Please also remember State of IL government is one of the biggest employers in the state. In our view, our state governments’ own workers’ compensation claims handling system remains a complete mess and is still paying something like $100M per year in runaway workers’ comp benefits. The 2011 Amendments to the IL WC Act created the State Workers’ Compensation Advisory Board that you can find online if you dig a little. In our view, this Board is another one of those IL Gov’t boards created solely for outward appearances and to hand out nifty board membership plaques. We were recently advised there is an ongoing feud between the CMS managers who were “sort-of” replaced by the West Coast TPA brought in to handle State Employee claims. From a management perspective we consider it comical to replace the state adjusters with outside private adjusters and not get rid of the state employees who you have replaced! Both sides are now fighting over control of the WC claims, including battles about choice of vendors and when to cut off and dispute benefits. We still note the U. of IL Hospital in Chicago is still being “defended” by a successful Plaintiff lawyer! None of these changes have resulted in efficiencies or lower payouts that we can tell. We are sure many of the silly carpal tunnel claims by key-turning prison guards have been routinely denied and that is a good thing. In the bigger picture, all of appears ineffective and appears embarrassing to our Governor and his administration.


We were also advised thousands of state workers still enjoy “odd-lot” permanent and total disability benefits that are effectively “pensions” with guaranteed COLA increases paid for by Illinois business. We were advised the cost of those lifetime benefits on an annual basis is well over $10M that could be immediately saved if the state would locate sedentary or light work when they have openings for the claimants. The reason no one beefs about it is because the workers love to get paid as if they are working but don’t have to—they aren’t going to complain. Like lots of things with our state government, no one is watching out for taxpayers, particularly if the media doesn’t know enough to beef about it. We would applaud a state-wide investigation similar to that executed in New York, where dozens of government workers were nabbed for their disingenuous and similarly specious claims for total disability.


Anyone Remember AG Madigan’s and State Auditor Holland’s Blistering Critiques in 2012?—In Our View, There Was No Effective Response/Reform from the Current Governor or His Administration To Most of the Issues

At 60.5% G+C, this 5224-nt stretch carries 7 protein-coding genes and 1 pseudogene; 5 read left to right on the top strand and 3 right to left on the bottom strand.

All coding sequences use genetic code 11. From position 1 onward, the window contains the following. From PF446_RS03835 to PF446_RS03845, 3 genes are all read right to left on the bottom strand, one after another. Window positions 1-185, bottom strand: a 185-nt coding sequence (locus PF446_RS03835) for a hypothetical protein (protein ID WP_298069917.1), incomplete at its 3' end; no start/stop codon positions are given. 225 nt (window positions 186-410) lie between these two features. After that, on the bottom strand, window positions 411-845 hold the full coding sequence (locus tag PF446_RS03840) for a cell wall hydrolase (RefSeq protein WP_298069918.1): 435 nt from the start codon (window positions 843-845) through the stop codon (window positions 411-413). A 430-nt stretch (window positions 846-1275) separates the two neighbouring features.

Please note these problems were chronicled to some extent in a blistering WC report in March 2012 by IL Attorney General Lisa Madigan. The Attorney General's report contained a raft of policy recommendations aimed at tightening up the claims process to make it more straightforward and consistent. IL State Auditor General William Holland's office also threw its weight behind the idea of reform, revealing from 2007-2010, Illinois paid out $295 million on the advice of claims adjusters with caseloads exponentially higher than the industry standard. In our view, Governor Quinn has done almost nothing in what is almost two years to effectively address AG Madigan’s or Auditor General Holland’s many valid concerns. AG Madigan’s report is online here:http://ilchamber.org/wp-content/uploads/2012/05/Workers-Compensation-analysis-and-recommendations-4-12.pdf


Either way, from the most impartial of perspectives, the main metrics of record high taxes and highway tolls, billions in unpaid state bills, 48th worst among all states’ unemployment stats and a generally rotten business climate aren’t going to bode well for candidate Pat Quinn. As we indicate above, his main support is from our wealthy state government union leaders who want to keep your taxes and highway tolls sky-high and appear unconcerned about a bad business climate so long as their union members keep getting a hefty cut of the pie. We were also stunned to hear IL Senate President Cullerton tell the media last October our state can’t go “bankrupt” despite not being able to pay bills timely but we are certain to raise and raise taxes—most taxpayers don’t like to hear that news, particularly after being hit with the highest income tax increase in IL history when many better-run states don’t even have an income tax.


We Don’t Recommend the WC Community, Particularly Business Participants Ignore Bruce Rauner


He may be the immovable force or the irresistible object. The current administration enacted legislation to give our Governor full control of all IWCC positions and whoever gets the Governor job this fall should get control of the CMS team that is managing the State Workers’ Compensation Board. With that power comes a strong ability to change things for the better.


Our concern for IL workers’ comp participants is insuring candidate Bruce Rauner has some strong idea of what he is getting into and where he can take the three facets of this important system. We don’t want him to “throw out the Commission with the bath water” if he ends up taking over the reins of IL government in early 2015. We hope Bruce Rauner will be in touch with IL State Senator Matt Murphy along with DuPage County Board Chairman Dan Cronin who are both veteran and knowledgeable workers’ compensation system members. Outgoing IL Chamber President Doug Whitley and his legislative gurus should be another important stop for candidate Bruce Rauner. We also support the candidacy of Attorney Dan Ugaste who is a long-time IL WC defense lawyer who is running on the Republican side for state rep in the 65th District—we hope Dan is able to provide input to candidate Bruce Warner later this year. If you want to help Dan with his campaign, as we have, please send a reply.